Giving Back

Posted by Amy Henry on Thu, Dec 20, 2012 @ 11:53 AM

Looking for a great youth charity to give to before the year ends? Our YouthBeat team shared some of their top picks for charities that do good by giving to youth and family causes…

CCACC+R Research supports the Chicago Children’s Advocacy Center, an organization that provides support to abused children. You can also support this group in their mission, “Uniting public, private, and community partners to ensure the safety, health and well-being of abused children.”

Mary McIlrath, our youth and family qualitative expert, recommends Heartland Alliance. This organization advocates for human rights and responds to the human needs of the worlds’ most vulnerable populations. While their work extends beyond youth, we know that youth are disproportionately represented among those living in poverty, and that early childhood poverty can have lifelong effects.

Paul Metz of KidzEyes supports two organizations that help homeless families get back on their feet: DuPage Family Shelter Services and Bridge Communities.

Brenda Hurley of ParentSpeak volunteers her time with Bear Necessities Pediatric Cancer Foundation.  The charity is named for “Bear” (Barrett), who died at 8 yrs old of cancer. Before he died, he and his mother talked about starting a charity dedicated to eliminating pediatric cancer and to providing hope and support to those who are touched by it.  Brenda sets up “Bear Hugs,” which are customized experiences, like a weekend away or going to an event or show, for youth ages 0-19 who are going through cancer.  

Amy Henry, who heads up YouthBeat, appreciates two charities that tap into the transformative power of sports. Harlem RBI may be about bringing baseball to the inner city, but their tagline, “Play.Learn.Grow.,” show that they take mentorship and personal growth seriously.   

Grassroots Soccer “uses the power of soccer to educate, inspire, and mobilize communities to stop the spread of HIV.” 

Finally, YouthBeat’s Rhonda Eviston reminds us that, in the face of events that can make even the strongest adults feel disempowered, there is a way to support the families of Newtown, CT by donating to the Sandy Hook School Support Fund (sponsored by the United Way of Western Connecticut).

Tags: tragedy, Youth, holiday, culture, trends

Just a Few Words

Posted by Amy Henry on Mon, Dec 17, 2012 @ 01:09 PM

We, like all of you, are simply heartbroken over Friday’s tragedy at Sandy Hook Elementary School. We send our love and hope to the families and community affected by this event. The link below offers guidance and resources for talking to children about school shootings in particular and for dealing with stress and anxiety:

APA.org

The Team at YouthBeat

Tags: Education, kids tweens teens, parenting

The Hidden Message Behind Holiday Cards

Posted by Amy Henry on Fri, Dec 14, 2012 @ 09:52 AM

Holiday Family PhotosTis the season for many a holiday tradition – new and old. And while holiday cards are nothing new, the way we send them now is certainly different than in previous generations. According to the Greeting Card Association, approximately 50 million ecards are sent every year. And, despite anxiety that the many ways that this cohort of digital native uses to keep in touch might make a paper holiday card obsolete, more than 2 billion boxed and individual Christmas cards were purchased in 2011. But outside the box, more and more companies offer opportunities to customize cards to make them your own. Sure, one benefit of these cards is making it easier to send (upload your mailing list once and these services will save you a trip to the post office!). But more often than not, the holiday card lets today’s families say something about themselves. (Holiday style segmentation anyone?) And, since children and families are so central to this genre of self-branding and promoting, we thought we’d examine what families are really saying about themselves through their holiday cards…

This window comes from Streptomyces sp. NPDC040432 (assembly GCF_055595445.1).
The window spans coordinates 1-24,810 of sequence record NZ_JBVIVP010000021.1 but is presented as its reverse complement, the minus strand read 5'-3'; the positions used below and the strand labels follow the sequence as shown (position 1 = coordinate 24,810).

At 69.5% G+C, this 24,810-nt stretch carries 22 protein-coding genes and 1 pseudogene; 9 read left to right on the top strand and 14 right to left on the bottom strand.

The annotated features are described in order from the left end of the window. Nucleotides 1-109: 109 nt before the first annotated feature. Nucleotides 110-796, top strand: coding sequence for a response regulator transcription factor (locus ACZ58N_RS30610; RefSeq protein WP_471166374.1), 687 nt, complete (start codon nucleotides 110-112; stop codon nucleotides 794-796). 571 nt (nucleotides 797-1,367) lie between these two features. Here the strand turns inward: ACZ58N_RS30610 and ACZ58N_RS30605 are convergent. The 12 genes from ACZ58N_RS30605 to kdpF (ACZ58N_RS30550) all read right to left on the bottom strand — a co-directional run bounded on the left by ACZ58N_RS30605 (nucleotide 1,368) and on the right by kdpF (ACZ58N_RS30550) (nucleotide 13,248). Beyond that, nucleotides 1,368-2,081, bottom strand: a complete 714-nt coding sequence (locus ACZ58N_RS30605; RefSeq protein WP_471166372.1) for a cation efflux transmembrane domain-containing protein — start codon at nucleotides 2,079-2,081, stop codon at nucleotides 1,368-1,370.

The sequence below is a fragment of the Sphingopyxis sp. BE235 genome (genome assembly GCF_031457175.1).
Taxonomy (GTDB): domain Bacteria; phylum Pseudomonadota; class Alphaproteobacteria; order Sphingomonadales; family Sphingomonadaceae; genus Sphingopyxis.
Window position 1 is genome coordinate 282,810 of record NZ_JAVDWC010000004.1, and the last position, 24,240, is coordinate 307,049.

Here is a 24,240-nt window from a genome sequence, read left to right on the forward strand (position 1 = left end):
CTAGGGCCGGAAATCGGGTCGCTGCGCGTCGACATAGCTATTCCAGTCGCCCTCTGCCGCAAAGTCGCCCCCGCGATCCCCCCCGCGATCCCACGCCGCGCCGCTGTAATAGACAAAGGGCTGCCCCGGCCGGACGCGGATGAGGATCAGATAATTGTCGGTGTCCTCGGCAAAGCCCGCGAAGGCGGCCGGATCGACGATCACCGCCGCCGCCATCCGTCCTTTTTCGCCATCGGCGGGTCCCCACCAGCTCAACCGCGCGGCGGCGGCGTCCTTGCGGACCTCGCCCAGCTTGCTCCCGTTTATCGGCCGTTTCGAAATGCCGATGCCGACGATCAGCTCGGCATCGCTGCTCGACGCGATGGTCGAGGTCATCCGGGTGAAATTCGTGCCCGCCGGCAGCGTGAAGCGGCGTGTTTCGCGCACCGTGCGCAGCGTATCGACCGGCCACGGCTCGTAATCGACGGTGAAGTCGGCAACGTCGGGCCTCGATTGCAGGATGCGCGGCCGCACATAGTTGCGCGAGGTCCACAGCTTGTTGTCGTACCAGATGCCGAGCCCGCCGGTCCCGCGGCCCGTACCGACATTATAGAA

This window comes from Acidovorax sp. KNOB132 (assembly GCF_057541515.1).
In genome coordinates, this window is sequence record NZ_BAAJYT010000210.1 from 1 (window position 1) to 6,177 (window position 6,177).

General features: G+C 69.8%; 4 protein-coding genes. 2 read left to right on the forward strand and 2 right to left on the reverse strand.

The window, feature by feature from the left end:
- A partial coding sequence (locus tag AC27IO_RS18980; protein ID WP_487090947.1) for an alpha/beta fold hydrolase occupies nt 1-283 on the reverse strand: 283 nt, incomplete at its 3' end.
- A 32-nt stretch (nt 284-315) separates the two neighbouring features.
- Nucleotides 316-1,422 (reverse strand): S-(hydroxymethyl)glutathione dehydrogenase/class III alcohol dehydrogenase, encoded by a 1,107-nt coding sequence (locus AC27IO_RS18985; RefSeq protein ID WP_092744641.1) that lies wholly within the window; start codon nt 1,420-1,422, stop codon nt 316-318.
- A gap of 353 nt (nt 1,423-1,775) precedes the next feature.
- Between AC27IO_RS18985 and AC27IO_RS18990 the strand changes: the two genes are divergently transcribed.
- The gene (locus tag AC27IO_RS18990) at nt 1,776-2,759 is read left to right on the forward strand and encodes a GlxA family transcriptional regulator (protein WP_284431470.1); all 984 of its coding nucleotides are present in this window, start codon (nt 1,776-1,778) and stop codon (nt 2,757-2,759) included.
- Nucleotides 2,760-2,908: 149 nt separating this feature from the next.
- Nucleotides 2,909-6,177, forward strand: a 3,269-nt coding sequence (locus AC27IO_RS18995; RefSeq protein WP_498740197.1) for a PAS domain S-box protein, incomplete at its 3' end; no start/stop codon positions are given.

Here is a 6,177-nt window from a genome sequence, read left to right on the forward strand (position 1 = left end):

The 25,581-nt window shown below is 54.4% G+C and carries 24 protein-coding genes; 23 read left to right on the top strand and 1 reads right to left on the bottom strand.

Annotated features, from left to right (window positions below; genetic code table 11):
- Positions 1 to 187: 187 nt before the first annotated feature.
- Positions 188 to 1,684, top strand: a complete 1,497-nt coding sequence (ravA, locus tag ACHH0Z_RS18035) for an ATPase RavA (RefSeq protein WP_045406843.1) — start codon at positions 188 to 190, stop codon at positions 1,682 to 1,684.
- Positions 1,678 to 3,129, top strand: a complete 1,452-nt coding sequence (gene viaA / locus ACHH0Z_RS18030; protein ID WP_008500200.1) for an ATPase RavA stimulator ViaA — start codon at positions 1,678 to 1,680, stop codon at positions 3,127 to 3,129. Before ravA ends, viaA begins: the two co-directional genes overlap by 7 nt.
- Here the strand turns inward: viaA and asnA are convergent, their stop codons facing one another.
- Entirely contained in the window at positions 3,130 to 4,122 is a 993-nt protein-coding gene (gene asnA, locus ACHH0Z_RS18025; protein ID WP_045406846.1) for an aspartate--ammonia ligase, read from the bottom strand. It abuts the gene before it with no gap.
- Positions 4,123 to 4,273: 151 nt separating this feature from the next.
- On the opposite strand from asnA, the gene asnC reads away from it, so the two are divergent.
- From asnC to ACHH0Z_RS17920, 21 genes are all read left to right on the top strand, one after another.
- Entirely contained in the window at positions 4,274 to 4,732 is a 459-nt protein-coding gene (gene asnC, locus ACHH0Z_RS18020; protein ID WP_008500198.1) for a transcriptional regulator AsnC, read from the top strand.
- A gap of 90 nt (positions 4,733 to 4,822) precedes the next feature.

• “We’re still here!” Or, “we’re here!” Far from holiday greetings being replaced by a wink or a poke on a social network, a yearly check-in might be more important than ever for today’s mobile families. It’s not just a holiday hello, but an annual GPS that tells a broad circle of family and friends where you are and that you’re still seeking connection.
  • “We’re okay.” You know those letters that provide a topline summary of the year that was? They might be brag sheets for some…But they’re also ways to reassure and reaffirm that life is good. That college student whose living in the basement? He’s figuring out what makes him passionate. That unexpected illness? A life event that brought everything else in perspective. These narratives are not only stories to tell others, but ways to bring comfort to ourselves.
  • “Holidays are about home.” And of course, for families, there about the “Wondrous Innocence” that sociologists like Gary Cross suggest are indelibly associated with children and that special moment we think of when we think of Christmas morning. Whether your holiday style is matching sweaters, a casually chaotic snapshot, or a photo from a favorite moment of the year, they all remind us that between sleepless nights for parents of newbies, school slip-ups or pre-adolescent pouting, there are times when everything seems innocent and perfect.

Even with family-life more complex than ever before, the most conventional of holiday cards continues to feel relevant. Something about those check-ins challenges our notion that nothing is the way it used to be.

Tags: internet, parents, holiday, culture, trends